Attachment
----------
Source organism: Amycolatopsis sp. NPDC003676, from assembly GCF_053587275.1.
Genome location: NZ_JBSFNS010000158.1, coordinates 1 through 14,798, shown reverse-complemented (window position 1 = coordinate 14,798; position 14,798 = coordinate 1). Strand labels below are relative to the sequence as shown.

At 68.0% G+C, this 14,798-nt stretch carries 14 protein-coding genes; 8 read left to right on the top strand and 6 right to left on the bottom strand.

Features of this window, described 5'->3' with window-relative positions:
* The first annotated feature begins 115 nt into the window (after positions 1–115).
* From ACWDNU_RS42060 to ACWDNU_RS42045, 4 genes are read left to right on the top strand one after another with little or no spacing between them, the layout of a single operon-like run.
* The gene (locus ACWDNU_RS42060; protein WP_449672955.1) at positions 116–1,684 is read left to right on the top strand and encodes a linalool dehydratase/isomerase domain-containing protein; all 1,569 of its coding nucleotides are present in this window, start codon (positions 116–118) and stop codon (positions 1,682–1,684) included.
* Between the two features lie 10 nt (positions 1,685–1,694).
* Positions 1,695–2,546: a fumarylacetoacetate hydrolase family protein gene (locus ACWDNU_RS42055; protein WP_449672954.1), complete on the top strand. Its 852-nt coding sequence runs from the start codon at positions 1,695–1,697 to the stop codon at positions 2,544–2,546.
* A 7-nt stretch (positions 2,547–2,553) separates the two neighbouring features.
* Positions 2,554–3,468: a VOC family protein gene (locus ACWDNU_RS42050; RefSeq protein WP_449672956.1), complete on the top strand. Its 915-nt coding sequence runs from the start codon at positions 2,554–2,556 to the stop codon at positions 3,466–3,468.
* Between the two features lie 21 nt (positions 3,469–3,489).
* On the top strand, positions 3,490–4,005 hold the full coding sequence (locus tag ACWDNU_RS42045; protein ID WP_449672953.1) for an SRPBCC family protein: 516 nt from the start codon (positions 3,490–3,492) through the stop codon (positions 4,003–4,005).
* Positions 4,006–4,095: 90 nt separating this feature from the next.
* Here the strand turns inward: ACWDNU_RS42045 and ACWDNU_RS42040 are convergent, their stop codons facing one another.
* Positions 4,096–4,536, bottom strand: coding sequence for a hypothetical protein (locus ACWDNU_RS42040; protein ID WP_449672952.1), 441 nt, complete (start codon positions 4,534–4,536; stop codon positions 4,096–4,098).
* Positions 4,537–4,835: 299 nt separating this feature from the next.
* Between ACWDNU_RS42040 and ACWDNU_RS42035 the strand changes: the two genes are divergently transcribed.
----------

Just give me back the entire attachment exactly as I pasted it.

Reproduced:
Source organism: Amycolatopsis sp. NPDC003676, from assembly GCF_053587275.1.
Genome location: NZ_JBSFNS010000158.1, coordinates 1 through 14,798, shown reverse-complemented (window position 1 = coordinate 14,798; position 14,798 = coordinate 1). Strand labels below are relative to the sequence as shown.

At 68.0% G+C, this 14,798-nt stretch carries 14 protein-coding genes; 8 read left to right on the top strand and 6 right to left on the bottom strand.

Features of this window, described 5'->3' with window-relative positions:
* The first annotated feature begins 115 nt into the window (after positions 1–115).
* From ACWDNU_RS42060 to ACWDNU_RS42045, 4 genes are read left to right on the top strand one after another with little or no spacing between them, the layout of a single operon-like run.
* The gene (locus ACWDNU_RS42060; protein WP_449672955.1) at positions 116–1,684 is read left to right on the top strand and encodes a linalool dehydratase/isomerase domain-containing protein; all 1,569 of its coding nucleotides are present in this window, start codon (positions 116–118) and stop codon (positions 1,682–1,684) included.
* Between the two features lie 10 nt (positions 1,685–1,694).
* Positions 1,695–2,546: a fumarylacetoacetate hydrolase family protein gene (locus ACWDNU_RS42055; protein WP_449672954.1), complete on the top strand. Its 852-nt coding sequence runs from the start codon at positions 1,695–1,697 to the stop codon at positions 2,544–2,546.
* A 7-nt stretch (positions 2,547–2,553) separates the two neighbouring features.
* Positions 2,554–3,468: a VOC family protein gene (locus ACWDNU_RS42050; RefSeq protein WP_449672956.1), complete on the top strand. Its 915-nt coding sequence runs from the start codon at positions 2,554–2,556 to the stop codon at positions 3,466–3,468.
* Between the two features lie 21 nt (positions 3,469–3,489).
* On the top strand, positions 3,490–4,005 hold the full coding sequence (locus tag ACWDNU_RS42045; protein ID WP_449672953.1) for an SRPBCC family protein: 516 nt from the start codon (positions 3,490–3,492) through the stop codon (positions 4,003–4,005).
* Positions 4,006–4,095: 90 nt separating this feature from the next.
* Here the strand turns inward: ACWDNU_RS42045 and ACWDNU_RS42040 are convergent, their stop codons facing one another.
* Positions 4,096–4,536, bottom strand: coding sequence for a hypothetical protein (locus ACWDNU_RS42040; protein ID WP_449672952.1), 441 nt, complete (start codon positions 4,534–4,536; stop codon positions 4,096–4,098).
* Positions 4,537–4,835: 299 nt separating this feature from the next.
* Between ACWDNU_RS42040 and ACWDNU_RS42035 the strand changes: the two genes are divergently transcribed.